Banks Primed for Growth (Part 2)

The following story is the second in a series highlighting investment opportunities among the most strongly capitalized community and regional banks and thrifts with high prospects for growth. The first strong banks story was published yesterday.

NEW YORK ( TheStreet) -- TheStreet.com's series on banks and thrifts with excellent growth and expansion prospects began with the two largest companies on the following list, People's United Financial ( PBCT), which has agreed to acquire Financial Federal ( FIF), and Hudson City Bancorp ( HCBK).

We narrowed the list of 920 publicly traded U.S. banks and thrifts for which September financial information was available (provided by SNL Financial), using the following criteria: tangible common equity ratio above 7%; positive return on assets for the first three quarters of 2009; nonperforming-assets ratio less than 2%; ratio of loans/total assets above 50%; year-to-date net charge-offs of less than 1% of average loans; average trading volume above 50,000 shares a day; any Troubled Asset Relief Program (TARP) has been repaid; total assets over $5 billion.

While it might seem counter intuitive, look for weaknesses when considering bank stocks that might benefit most in the economic recovery. Yesterday's profile on Hudson City Bancorp highlighted the company's narrow net interest margin, which is far behind the industry average.

The third company on the list is Cullen/Frost Bankers ( CFR) of San Antonio. Primarily a commercial lender, the company had a 4.2% net interest margin for the first three quarters of the year, the highest of the group.

Cullen/Frost also had the highest return on average assets (ROA) for the first three quarters, at 1.1%, down from 1.53% in the previous year, with provisions for loan-loss reserves taking a toll.

The bank's shares have returned 4% this year and are relatively pricey, closing at 2.1 times tangible book value, the second-highest in our comparison. Then again, during more "normal" years such as 2006 and 2007, when the company's return on average assets exceeded 1.6%, the stock was trading at higher than three times tangible book value.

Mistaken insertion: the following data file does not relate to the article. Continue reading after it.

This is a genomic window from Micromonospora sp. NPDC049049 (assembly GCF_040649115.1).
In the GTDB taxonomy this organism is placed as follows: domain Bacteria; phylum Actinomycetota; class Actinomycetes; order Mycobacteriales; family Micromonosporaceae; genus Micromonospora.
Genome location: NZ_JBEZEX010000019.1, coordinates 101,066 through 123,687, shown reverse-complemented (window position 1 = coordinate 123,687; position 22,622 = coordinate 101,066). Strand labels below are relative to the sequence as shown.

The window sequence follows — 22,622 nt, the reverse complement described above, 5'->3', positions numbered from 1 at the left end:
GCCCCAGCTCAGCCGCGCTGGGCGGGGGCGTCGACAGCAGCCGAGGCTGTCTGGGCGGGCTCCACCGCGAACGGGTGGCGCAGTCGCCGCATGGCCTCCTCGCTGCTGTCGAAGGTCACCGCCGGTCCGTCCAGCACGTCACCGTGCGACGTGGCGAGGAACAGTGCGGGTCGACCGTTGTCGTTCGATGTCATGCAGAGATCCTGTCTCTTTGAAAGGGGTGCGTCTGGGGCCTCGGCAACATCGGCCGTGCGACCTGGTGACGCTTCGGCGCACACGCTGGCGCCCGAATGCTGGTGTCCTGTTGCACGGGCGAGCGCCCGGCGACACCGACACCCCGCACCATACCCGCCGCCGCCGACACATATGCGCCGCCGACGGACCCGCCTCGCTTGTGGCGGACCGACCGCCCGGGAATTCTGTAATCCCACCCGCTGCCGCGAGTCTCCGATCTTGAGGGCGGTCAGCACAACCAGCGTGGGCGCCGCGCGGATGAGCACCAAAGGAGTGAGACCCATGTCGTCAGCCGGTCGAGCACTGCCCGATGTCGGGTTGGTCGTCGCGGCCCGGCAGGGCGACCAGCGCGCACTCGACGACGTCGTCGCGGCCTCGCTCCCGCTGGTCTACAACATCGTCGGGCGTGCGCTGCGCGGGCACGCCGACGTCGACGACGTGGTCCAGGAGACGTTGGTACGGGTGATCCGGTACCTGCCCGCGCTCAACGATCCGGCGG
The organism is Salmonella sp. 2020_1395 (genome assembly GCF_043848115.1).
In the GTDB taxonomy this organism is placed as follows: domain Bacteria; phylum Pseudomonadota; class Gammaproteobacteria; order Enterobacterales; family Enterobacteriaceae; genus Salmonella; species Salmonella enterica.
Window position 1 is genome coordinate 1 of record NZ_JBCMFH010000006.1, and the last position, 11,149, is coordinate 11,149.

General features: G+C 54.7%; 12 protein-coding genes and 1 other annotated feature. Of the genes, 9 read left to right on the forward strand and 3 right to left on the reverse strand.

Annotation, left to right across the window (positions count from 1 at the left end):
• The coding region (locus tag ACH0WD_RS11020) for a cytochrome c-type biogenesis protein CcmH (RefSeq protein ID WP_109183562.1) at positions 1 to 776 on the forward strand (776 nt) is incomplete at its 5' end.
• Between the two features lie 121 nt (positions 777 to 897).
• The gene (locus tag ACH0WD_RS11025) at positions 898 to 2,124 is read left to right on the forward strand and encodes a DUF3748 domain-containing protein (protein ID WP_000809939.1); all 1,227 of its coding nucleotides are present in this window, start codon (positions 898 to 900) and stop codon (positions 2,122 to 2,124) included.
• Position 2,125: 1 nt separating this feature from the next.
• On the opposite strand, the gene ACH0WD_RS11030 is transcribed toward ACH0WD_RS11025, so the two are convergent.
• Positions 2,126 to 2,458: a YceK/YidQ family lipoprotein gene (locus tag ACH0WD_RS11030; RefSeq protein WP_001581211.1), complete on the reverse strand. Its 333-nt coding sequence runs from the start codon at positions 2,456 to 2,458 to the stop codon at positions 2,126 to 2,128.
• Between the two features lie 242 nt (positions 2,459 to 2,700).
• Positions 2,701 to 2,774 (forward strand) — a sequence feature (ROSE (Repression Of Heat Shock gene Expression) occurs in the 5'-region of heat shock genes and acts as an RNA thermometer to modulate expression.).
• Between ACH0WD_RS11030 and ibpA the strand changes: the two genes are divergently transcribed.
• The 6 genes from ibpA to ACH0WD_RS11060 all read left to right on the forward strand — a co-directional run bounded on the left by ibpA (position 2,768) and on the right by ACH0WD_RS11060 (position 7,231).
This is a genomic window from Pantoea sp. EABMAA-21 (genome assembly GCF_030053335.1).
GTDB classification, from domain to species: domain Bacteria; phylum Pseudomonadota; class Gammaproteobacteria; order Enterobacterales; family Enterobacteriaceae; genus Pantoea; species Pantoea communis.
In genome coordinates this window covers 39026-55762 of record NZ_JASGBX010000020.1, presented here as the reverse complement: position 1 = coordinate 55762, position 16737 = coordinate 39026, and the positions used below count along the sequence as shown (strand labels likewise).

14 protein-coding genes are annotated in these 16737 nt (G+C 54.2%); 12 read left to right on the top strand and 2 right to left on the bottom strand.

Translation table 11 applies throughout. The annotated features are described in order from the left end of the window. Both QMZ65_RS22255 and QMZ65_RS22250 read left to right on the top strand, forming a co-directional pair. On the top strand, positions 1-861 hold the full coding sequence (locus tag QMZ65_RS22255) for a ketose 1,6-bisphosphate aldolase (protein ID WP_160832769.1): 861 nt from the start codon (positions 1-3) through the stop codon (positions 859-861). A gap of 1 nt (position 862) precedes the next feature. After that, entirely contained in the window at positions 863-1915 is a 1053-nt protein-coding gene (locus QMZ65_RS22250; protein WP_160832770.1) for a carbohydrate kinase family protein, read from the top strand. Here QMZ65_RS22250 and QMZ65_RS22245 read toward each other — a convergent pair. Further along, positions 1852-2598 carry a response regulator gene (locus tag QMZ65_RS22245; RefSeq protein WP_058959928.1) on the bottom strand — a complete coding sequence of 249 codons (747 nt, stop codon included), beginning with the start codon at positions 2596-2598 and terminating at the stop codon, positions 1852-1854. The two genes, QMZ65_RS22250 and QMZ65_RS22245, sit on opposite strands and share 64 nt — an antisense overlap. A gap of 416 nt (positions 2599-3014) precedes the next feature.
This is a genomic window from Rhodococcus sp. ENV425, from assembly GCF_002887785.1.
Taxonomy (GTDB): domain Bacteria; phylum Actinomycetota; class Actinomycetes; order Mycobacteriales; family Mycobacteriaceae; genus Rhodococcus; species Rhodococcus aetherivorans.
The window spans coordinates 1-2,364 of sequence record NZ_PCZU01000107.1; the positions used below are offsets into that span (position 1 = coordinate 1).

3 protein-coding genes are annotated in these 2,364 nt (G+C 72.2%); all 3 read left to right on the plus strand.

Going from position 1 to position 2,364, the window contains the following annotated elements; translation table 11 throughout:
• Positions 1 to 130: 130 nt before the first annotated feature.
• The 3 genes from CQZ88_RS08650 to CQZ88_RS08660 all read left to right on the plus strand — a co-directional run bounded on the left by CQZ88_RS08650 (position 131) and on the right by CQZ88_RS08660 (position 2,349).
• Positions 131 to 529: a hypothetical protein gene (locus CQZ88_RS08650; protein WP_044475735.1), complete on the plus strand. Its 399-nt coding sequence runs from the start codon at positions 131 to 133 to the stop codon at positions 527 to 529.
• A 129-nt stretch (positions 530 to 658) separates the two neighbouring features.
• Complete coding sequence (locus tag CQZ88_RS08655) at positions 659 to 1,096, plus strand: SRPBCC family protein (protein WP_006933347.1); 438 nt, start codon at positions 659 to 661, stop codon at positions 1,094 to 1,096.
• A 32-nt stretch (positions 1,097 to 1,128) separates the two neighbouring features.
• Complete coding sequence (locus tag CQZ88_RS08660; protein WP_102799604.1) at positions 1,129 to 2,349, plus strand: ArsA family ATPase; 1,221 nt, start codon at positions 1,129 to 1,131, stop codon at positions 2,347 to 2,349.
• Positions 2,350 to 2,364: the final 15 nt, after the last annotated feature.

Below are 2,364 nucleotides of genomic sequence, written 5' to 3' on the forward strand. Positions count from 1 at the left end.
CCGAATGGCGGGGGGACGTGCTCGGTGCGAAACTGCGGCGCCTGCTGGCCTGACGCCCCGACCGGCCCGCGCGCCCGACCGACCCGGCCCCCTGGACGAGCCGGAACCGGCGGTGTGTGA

Over the past year, nonperforming assets (including loans past due 90 days or in nonaccrual status, along with repossessed real estate) have increased, comprising 1.52% of total assets as of Sept. 30. The annualized ratio of net charge-offs (actual loan losses) to average loans was 0.76% for the first three quarters of the year. Yet, Cullen/Frost stayed well ahead of that pace, with reserves covering 1.44% of total loans at the end of the third quarter.

Cullen/Frost increased total deposits 23% over the year ended Sept. 30, and the all-important non-interest-bearing demand deposits rose 20%, to $4.3 billion, or 34% of total deposits. That cheap funding is a major component in the company's strong net interest margin -- and continued success.

With Texas entering the recession later than regions more acutely affected by the real-estate bubble, Cullen/Frost will probably be working through problem loans for some time, but with its excellent earnings track record, strong capital base and amazing deposit growth, the company will be buttressed by the economic recovery.

-- Reported by Philip van Doorn in Jupiter, Fla.

Philip W. van Doorn joined TheStreet.com Ratings., Inc., in February 2007. He is the senior analyst responsible for assigning financial strength ratings to banks and savings and loan institutions. He also comments on industry and regulatory trends. Mr. van Doorn has fifteen years experience, having served as a loan operations officer at Riverside National Bank in Fort Pierce, Florida, and as a credit analyst at the Federal Home Loan Bank of New York, where he monitored banks in New York, New Jersey and Puerto Rico. Mr. van Doorn has additional experience in the mutual fund and computer software industries. He holds a Bachelor of Science in business administration from Long Island University.

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